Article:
COP26 runs overtime in final push to secure deal


Prime Minister Boris Johnson said rich countries to do more to support the developing world move away from fossil fuels, reports Asian Lite Newsdesk

The UN Climate Change Conference (COP26) in Glasgow has passed its scheduled finishing time, as talks on a deal to avert the worst impacts of climate change continue into Saturday, media reported.

Sticking points include subsidies for coal and other fossil fuels, and financial help to poorer nations, the BBC reported.

On Friday, envoys from small island nations threatened by rising sea levels said their land was fast disappearing, it was reported.

Meeting the goal requires global emissions to be cut by 45% by 2030 and to zero overall by 2050. One example of the impact of global temperature rise above 2C is the death of virtually all coral reefs, scientists say.

A back away from pervious call

A new draft of the final declaration being negotiated at the COP26 conference published on Friday appears to back away from a previous call to end all use of coal and phase out fossil fuels.

The text released by the COP26 president on Wednesday called upon countries to “accelerate the phasing out of coal and subsidies for fossil fuel,” but the wording has now been changed to specify that the call refers only to “unabated coal power” and “inefficient” subsidies.

“Calls upon Parties to accelerate the development, deployment and dissemination of technologies, and the adoption of policies, to transition towards low-emission energy systems, including by rapidly scaling up clean power generation and accelerating the phase-out of unabated coal power and of inefficient subsidies for fossil fuels,” reads the new the draft position proposed by COP26 President Alok Sharma.

In the case of coal-fired power plants, the term “unabated” refers to facilities that do not use carbon capture and storage technology to reduce carbon emission.

The COP26 is seen as the world’s last chance to reach meaningful commitments to fulfil the goals set out by the 2015 Paris Agreement on greenhouse emission reduction, carbon neutrality, global warming and climate finance.

Keeping fossil fuels in the ground

At the ongoing Glasgow talks, Costa Rica and Denmark have officially launched the world’s first diplomatic initiative focused on keeping fossil fuels in the ground.

Coal power plant. (Credit

Called the Beyond Oil and Gas Alliance (BOGA), the effort brings together countries and subnational jurisdictions that have committed to ending new licensing rounds for oil and gas exploration and production, or have taken steps towards that goal, and recognise that phasing out fossil fuel extraction is an urgent and crucial component of tackling the climate crisis.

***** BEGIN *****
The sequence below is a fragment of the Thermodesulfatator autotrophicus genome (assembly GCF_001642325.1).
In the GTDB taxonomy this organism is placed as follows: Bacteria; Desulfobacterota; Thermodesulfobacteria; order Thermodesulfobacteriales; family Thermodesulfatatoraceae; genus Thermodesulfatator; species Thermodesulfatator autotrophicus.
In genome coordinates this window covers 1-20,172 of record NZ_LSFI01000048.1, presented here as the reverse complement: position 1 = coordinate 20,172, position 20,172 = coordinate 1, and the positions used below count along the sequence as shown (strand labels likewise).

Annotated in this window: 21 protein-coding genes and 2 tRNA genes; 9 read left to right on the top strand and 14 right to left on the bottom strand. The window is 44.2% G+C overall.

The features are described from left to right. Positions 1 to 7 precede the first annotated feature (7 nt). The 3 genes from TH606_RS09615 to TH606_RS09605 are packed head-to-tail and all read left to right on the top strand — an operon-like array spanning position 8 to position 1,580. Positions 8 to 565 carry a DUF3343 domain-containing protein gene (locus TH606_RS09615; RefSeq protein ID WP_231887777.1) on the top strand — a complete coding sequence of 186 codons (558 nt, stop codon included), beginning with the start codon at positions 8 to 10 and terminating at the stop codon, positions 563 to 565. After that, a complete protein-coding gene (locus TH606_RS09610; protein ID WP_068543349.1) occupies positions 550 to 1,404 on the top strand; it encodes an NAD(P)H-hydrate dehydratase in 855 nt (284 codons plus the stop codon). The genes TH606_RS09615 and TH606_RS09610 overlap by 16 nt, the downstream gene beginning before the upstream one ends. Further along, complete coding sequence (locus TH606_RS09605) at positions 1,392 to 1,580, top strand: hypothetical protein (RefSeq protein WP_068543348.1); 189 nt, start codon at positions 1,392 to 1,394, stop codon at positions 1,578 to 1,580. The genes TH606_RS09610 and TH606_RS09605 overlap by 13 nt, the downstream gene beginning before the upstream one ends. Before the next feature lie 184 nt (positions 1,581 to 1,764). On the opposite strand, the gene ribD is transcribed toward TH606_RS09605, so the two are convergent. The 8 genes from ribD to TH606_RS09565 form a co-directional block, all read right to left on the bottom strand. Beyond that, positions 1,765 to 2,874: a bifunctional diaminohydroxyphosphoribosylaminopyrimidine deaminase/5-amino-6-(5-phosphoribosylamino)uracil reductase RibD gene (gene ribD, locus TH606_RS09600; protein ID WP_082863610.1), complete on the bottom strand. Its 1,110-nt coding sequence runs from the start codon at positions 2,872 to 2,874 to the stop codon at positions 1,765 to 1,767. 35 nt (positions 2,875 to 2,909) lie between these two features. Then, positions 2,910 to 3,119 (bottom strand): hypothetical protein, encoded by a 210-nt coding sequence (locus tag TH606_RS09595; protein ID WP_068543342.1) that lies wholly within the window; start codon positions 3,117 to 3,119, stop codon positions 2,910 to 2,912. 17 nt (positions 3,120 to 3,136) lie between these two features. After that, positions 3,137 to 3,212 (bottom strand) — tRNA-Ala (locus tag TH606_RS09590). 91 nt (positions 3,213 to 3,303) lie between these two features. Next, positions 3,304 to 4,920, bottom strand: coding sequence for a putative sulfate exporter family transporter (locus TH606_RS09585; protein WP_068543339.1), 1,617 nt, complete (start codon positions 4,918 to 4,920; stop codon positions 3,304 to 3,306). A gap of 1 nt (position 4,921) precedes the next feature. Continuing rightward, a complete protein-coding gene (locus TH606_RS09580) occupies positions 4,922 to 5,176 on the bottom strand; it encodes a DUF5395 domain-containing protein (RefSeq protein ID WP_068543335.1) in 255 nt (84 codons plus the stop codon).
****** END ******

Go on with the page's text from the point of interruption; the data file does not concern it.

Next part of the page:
At Thursday’s launch event, Costa Rica, Denmark, France, Greenland, Ireland, Quebec, Sweden and Wales joined this alliance as full members. California and New Zealand will also join the alliance as associate members. Italy has also expressed their support to the coalition by becoming a Friend of BOGA.

This announcement marks a major shift after decades of the UN climate process ignoring the crucial question of how the world will phase out the production of the fossil fuels that are driving the climate crisis.

It comes after the International Energy Agency (IEA) and the UN Environment Programme have made it clear that continuing the expansion of global fossil fuel production is incompatible with keeping warming under 1.5C, a key objective under the Paris Agreement.

The commitment made by these first movers is an essential first step towards a just transition away from fossil fuel production but is in itself insufficient to meet the challenge ahead. All countries, including BOGA members, must now commit to ending all new oil and gas projects, including in already licensed areas, and Global North producing countries must start reducing production immediately and at an accelerated pace as part of an equitable phase out of global fossil fuel production.

Responding to the launch of the BOGA, Romain Ioualalen, Global Policy Campaign Manager at Oil Change International said: “The launch of the Beyond Oil and Gas Alliance is a turning point. For far too long, climate negotiations have ignored the basic reality that keeping 1.5C alive requires an equitable global plan to keep fossil fuels in the ground.

“For the first time, countries are now joining together to act on the urgent need to phase out oil and gas production. The creation of this alliance puts to shame claims of climate leadership among countries like the UK, Norway, the United States, and Canada, all of which have yet to answer this simple question: Where is your plan to stop producing the fossil fuels that are driving the climate crisis?”

COP26 President Alok Sharma

Mohamed Adow, Founder and Director of Power Shift Africa, told IANS: “In order to begin healing from the climate catastrophe we have created we must first stop digging our way to destruction.

“Ending our extraction and use of oil and gas is a necessary step in ending our self-harming addiction to fossil fuels. In Africa, we are acutely aware of the suffering that fossil fuels can cause yet we have done almost nothing to cause this suffering. The sooner we can move beyond oil and gas, the sooner the planet can begin to heal.”

Experts at the IEA has made it clear there can be no new fossil fuel projects beyond those already underway this year if “we’re to meet the objective of limiting global warming to 1.5 degrees”.

For this initiative to be effective, many more countries need to join and make firm commitments in their national policies to rule out all new fossil fuel projects and permits immediately.

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